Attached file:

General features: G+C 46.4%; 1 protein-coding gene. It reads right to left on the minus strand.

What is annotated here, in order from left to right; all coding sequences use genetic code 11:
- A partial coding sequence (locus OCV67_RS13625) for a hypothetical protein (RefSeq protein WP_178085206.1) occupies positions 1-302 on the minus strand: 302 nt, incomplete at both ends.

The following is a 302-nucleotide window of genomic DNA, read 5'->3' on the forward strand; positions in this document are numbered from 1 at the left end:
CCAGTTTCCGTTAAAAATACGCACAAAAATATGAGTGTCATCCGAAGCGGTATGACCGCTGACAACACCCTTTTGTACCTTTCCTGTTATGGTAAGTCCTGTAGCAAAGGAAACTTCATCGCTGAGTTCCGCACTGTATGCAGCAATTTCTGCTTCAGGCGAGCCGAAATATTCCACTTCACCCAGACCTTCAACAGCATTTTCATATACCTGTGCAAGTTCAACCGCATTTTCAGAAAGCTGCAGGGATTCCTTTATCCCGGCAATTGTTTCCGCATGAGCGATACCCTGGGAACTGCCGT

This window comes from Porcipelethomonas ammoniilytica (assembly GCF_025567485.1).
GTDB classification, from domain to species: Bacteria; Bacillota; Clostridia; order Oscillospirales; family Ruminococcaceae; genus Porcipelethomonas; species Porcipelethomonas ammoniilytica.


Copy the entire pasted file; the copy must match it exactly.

General features: G+C 46.4%; 1 protein-coding gene. It reads right to left on the minus strand.

What is annotated here, in order from left to right; all coding sequences use genetic code 11:
- A partial coding sequence (locus OCV67_RS13625) for a hypothetical protein (RefSeq protein WP_178085206.1) occupies positions 1-302 on the minus strand: 302 nt, incomplete at both ends.

The following is a 302-nucleotide window of genomic DNA, read 5'->3' on the forward strand; positions in this document are numbered from 1 at the left end:
CCAGTTTCCGTTAAAAATACGCACAAAAATATGAGTGTCATCCGAAGCGGTATGACCGCTGACAACACCCTTTTGTACCTTTCCTGTTATGGTAAGTCCTGTAGCAAAGGAAACTTCATCGCTGAGTTCCGCACTGTATGCAGCAATTTCTGCTTCAGGCGAGCCGAAATATTCCACTTCACCCAGACCTTCAACAGCATTTTCATATACCTGTGCAAGTTCAACCGCATTTTCAGAAAGCTGCAGGGATTCCTTTATCCCGGCAATTGTTTCCGCATGAGCGATACCCTGGGAACTGCCGT

This window comes from Porcipelethomonas ammoniilytica (assembly GCF_025567485.1).
GTDB classification, from domain to species: Bacteria; Bacillota; Clostridia; order Oscillospirales; family Ruminococcaceae; genus Porcipelethomonas; species Porcipelethomonas ammoniilytica.